At school, several of the kids start showing up with those new, very cool shoes, which, of course, increases Jeremy’s desire to have the shoes. HIs own shoes break and he has to go to Mr. Alfrey, the school counselor, who has a big box of extra clothes for kids in need.  Jeremy gets a pair of shoes that have a velcro closure and a silly cartoon character on the side—the complete opposite of those very cool shoes. When he returns to class, several of the kids laugh at him. Except for Antonio. Antonio doesn’t laugh and at recess, Antonio is happy to play with Jeremy.

Jeremy finally asks his grandmother about getting the shoes. She tells him that he needs new boots for winter and she is struggling to save for what he needs, not what he wants. But they go shopping anyway, and they are shocked with the astronomical price of those shoes.  They decide to visit thrift stores to see if they can find a pair—-and they do!  Jeremy is thrilled, until he realizes they are two sizes too small.  

They buy the shoes anyway and he tries at night to stretch the shoes. Of course, they don't stretch.

About this time at school he notices several things: more kids are showing up with those shoes, Antonio’s shoes are now taped together and Antonio’s feet  are a lot smaller than Jeremy’s.   Jeremy realizes that Antonio is always nice to him, never passing judgement about the velcro shoes and always willing to play a game of hoops.

It dawns on Jeremy that he should give his thrift store, new, very cool shoes to Antonio. The idea first creeps into his mind and he tries to ignore it—because he really wants to keep them. Even if he can’t wear them—he has them and he wants them.   But, because he knows it’s the right thing to do, the idea keeps growing and growing.   Yet, even so, he can’t quite bring himself to give the shoes to Antonio.

Favorite lines from this part of the story:  “One day during Math, I glance at Antonio’s shoes. One of them is taped up, and his feet look smaller than mine. After school, I head to the park to think. Antonio is there-the only kid who didn’t laugh at my Mr. Alfrey shoes. We shoot baskets-a loose piece of tape on Antonio’s shoes smacks the concrete every time he jumps. I think, I’m not going to do it.

Until one night when it snows and Jeremy thinks about his friend, Antonio, having to go to school in his taped shoes in the snow.  He thinks about his own embarrassment of his velcro shoes and he thinks about Antonio’s kindness towards him.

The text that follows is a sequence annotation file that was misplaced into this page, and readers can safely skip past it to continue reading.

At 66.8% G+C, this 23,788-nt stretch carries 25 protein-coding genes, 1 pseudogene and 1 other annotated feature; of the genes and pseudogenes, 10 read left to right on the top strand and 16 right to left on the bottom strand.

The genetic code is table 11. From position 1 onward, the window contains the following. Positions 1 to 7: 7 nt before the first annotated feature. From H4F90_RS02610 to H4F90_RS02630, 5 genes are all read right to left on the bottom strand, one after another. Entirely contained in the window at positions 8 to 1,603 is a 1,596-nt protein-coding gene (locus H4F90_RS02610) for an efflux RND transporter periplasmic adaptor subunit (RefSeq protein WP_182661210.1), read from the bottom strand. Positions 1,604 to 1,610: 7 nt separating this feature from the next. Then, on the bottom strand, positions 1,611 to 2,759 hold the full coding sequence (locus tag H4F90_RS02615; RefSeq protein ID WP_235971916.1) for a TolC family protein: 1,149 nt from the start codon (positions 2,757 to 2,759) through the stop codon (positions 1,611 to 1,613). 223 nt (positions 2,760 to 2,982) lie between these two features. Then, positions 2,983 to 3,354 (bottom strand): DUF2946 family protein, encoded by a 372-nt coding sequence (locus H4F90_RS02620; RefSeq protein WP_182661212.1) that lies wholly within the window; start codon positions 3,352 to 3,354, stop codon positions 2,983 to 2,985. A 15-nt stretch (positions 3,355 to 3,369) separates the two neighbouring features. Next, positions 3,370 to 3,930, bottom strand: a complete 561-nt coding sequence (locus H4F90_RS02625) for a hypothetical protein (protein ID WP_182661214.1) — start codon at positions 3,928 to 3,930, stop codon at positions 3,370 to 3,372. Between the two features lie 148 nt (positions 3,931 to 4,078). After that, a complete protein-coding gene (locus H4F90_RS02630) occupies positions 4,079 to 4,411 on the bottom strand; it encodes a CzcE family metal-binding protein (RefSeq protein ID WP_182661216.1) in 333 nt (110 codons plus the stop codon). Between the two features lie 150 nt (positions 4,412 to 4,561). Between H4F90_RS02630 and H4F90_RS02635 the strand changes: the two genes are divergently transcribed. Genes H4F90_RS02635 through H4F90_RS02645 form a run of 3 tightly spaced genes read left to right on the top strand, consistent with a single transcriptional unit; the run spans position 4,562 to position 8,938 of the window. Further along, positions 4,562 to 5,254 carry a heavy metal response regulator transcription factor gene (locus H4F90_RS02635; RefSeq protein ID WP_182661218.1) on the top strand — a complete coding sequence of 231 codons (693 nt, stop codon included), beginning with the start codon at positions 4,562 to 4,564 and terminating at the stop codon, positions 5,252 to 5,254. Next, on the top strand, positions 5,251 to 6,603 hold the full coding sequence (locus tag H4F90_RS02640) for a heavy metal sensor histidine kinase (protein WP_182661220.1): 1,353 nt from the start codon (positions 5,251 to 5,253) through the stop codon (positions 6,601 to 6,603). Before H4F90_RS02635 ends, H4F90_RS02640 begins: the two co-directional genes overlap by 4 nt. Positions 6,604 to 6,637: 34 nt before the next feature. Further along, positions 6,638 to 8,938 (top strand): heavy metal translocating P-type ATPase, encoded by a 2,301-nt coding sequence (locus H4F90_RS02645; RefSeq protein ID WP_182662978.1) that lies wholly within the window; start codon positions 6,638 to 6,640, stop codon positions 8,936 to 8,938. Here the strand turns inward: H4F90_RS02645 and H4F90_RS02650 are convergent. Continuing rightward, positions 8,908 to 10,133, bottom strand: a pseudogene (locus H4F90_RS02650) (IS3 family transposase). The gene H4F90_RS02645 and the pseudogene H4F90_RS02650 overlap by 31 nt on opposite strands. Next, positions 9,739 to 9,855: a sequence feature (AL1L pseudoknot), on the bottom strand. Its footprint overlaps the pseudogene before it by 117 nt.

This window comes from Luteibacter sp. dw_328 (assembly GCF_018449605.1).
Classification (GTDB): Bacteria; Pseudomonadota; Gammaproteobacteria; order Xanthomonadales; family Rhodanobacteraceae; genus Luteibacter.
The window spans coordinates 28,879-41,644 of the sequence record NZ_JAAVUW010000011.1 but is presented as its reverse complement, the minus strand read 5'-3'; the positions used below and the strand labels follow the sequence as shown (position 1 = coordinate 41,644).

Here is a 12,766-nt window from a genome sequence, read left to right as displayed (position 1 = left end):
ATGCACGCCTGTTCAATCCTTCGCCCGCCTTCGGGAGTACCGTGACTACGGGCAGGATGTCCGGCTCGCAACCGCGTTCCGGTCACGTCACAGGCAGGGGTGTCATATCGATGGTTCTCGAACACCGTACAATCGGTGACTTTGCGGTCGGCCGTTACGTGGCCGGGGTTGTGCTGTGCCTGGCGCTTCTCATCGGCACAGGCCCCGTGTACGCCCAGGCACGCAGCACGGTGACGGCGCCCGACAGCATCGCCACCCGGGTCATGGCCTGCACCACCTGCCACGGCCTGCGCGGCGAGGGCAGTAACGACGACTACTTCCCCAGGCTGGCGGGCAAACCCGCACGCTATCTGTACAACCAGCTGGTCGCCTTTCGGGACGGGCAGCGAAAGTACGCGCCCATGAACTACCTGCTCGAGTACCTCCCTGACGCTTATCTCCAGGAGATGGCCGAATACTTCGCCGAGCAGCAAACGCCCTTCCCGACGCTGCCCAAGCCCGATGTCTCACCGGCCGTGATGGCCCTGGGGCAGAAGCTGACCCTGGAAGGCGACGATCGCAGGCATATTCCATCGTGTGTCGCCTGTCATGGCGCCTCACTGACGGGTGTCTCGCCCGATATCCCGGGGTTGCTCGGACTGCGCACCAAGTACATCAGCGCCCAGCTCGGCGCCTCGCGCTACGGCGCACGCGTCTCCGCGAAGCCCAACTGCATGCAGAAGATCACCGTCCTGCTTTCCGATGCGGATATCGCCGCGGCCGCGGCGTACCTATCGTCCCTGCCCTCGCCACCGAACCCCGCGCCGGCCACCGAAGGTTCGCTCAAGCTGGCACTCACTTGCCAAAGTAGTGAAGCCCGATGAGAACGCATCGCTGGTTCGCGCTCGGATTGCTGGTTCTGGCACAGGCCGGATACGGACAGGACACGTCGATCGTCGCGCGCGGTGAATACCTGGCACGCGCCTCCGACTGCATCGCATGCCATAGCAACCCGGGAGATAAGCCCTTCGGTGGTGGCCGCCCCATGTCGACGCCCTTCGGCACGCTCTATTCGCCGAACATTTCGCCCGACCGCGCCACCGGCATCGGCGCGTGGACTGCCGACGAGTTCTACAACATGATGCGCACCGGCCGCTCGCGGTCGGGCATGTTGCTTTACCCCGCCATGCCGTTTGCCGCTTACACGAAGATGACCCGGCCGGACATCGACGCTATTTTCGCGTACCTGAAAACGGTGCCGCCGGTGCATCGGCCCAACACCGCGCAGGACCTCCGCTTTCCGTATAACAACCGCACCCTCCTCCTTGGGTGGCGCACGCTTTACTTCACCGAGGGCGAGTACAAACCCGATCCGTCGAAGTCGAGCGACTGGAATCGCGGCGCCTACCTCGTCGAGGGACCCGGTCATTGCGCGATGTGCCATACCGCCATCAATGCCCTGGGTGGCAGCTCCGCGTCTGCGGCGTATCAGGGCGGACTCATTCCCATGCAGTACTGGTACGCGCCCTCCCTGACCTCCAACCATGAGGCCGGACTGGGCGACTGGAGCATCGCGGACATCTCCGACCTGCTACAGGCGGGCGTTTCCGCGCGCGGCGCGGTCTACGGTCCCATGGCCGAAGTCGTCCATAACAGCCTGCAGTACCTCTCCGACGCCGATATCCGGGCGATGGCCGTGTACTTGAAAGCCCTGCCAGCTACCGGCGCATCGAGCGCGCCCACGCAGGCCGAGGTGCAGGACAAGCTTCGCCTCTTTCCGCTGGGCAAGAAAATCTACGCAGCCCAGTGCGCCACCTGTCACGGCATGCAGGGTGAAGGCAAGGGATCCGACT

At last, he runs across the street to Antonio’s house, leaves the shoes, rings the doorbell and runs away.  Antonio shows up at school with the biggest smile…..and the new, very cool shoes. Antonio knows it was Jeremy who gave him the shoes and he humbly thanks Jeremy.  They go out to play in the snow together—this time Jeremy has on his new winter boots.

Suggested Uses as a Mentor Text:
Book Genre: Realistic Fiction (Contemporary)
Reading Workshop strategies: Inferring, Connecting, Synthesizing
Writing Workshop genre and strategies: Personal Narrative,Opinion Writing, Elaboration
Curricular Themes: Character Ed (Doing the right thing), We Need Diverse Books

Maribeth Boelts website:
The Day of Ahmed’s Secret 
 By Florence Parry Heide & Judith Heide Gilliland
 Illustrated by Ted Lewin

Awards: School Library Journal Best Book of the Year

You just never know which students you are going reach, which students whose imaginations you are going to touch, when you introduce different cultures to them.  

The more we do, the more cultural tolerance and acceptance grows. 

Book Talk
We meet Ahmed, who is our narrator. He tells the reader right away that he has a secret, building curiosity and suspense. Ahmed is excited about the secret and readers will sense that his secret is very special, but we have to wait to learn what it is, as Ahmed has a big job to do this particular day.

Ahmed takes us through his busy day and from his narrative he introduces us to his city and his culture.  Ahmed is able to help his family business by delivering canisters of butane gas to different customers across the city of Cairo, Egypt. 

As readers follow Ahmed through the bustling streets of Cairo-passing camels, carts, and cars- Ahmed explains his job and responsibilities. Beautifully woven into his narrative are explanations of the busy city life, the culture and the wonderful people of Cairo. From Ahmed’s descriptions, I could almost hear the sounds and see the colors of Cairo myself!